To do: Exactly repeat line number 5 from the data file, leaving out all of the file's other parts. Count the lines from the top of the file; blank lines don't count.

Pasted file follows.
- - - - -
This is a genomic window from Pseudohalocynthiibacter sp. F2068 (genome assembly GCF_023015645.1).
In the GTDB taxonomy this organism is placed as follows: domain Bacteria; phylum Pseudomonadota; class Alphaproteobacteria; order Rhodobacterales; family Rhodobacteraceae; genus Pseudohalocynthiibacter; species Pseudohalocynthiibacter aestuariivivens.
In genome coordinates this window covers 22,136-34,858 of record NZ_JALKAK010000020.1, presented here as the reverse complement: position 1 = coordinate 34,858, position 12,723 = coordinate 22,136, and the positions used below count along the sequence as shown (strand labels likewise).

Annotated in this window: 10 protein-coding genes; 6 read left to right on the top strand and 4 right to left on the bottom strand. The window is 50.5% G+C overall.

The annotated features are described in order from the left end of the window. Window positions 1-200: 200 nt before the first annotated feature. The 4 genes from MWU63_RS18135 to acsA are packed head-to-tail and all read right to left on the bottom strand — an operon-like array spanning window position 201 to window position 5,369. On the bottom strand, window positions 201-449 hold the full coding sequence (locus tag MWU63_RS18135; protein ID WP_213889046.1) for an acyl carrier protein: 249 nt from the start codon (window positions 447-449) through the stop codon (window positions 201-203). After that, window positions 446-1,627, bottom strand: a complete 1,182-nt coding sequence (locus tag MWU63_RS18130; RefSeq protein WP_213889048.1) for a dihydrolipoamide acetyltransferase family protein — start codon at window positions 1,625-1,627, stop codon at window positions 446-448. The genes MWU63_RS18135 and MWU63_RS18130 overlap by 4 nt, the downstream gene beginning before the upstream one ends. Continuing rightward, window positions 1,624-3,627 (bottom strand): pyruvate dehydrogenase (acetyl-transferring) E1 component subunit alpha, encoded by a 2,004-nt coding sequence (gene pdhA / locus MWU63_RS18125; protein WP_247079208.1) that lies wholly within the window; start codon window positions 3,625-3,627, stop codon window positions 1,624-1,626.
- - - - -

The annotated features are described in order from the left end of the window. Window positions 1-200: 200 nt before the first annotated feature. The 4 genes from MWU63_RS18135 to acsA are packed head-to-tail and all read right to left on the bottom strand — an operon-like array spanning window position 201 to window position 5,369. On the bottom strand, window positions 201-449 hold the full coding sequence (locus tag MWU63_RS18135; protein ID WP_213889046.1) for an acyl carrier protein: 249 nt from the start codon (window positions 447-449) through the stop codon (window positions 201-203). After that, window positions 446-1,627, bottom strand: a complete 1,182-nt coding sequence (locus tag MWU63_RS18130; RefSeq protein WP_213889048.1) for a dihydrolipoamide acetyltransferase family protein — start codon at window positions 1,625-1,627, stop codon at window positions 446-448. The genes MWU63_RS18135 and MWU63_RS18130 overlap by 4 nt, the downstream gene beginning before the upstream one ends. Continuing rightward, window positions 1,624-3,627 (bottom strand): pyruvate dehydrogenase (acetyl-transferring) E1 component subunit alpha, encoded by a 2,004-nt coding sequence (gene pdhA / locus MWU63_RS18125; protein WP_247079208.1) that lies wholly within the window; start codon window positions 3,625-3,627, stop codon window positions 1,624-1,626.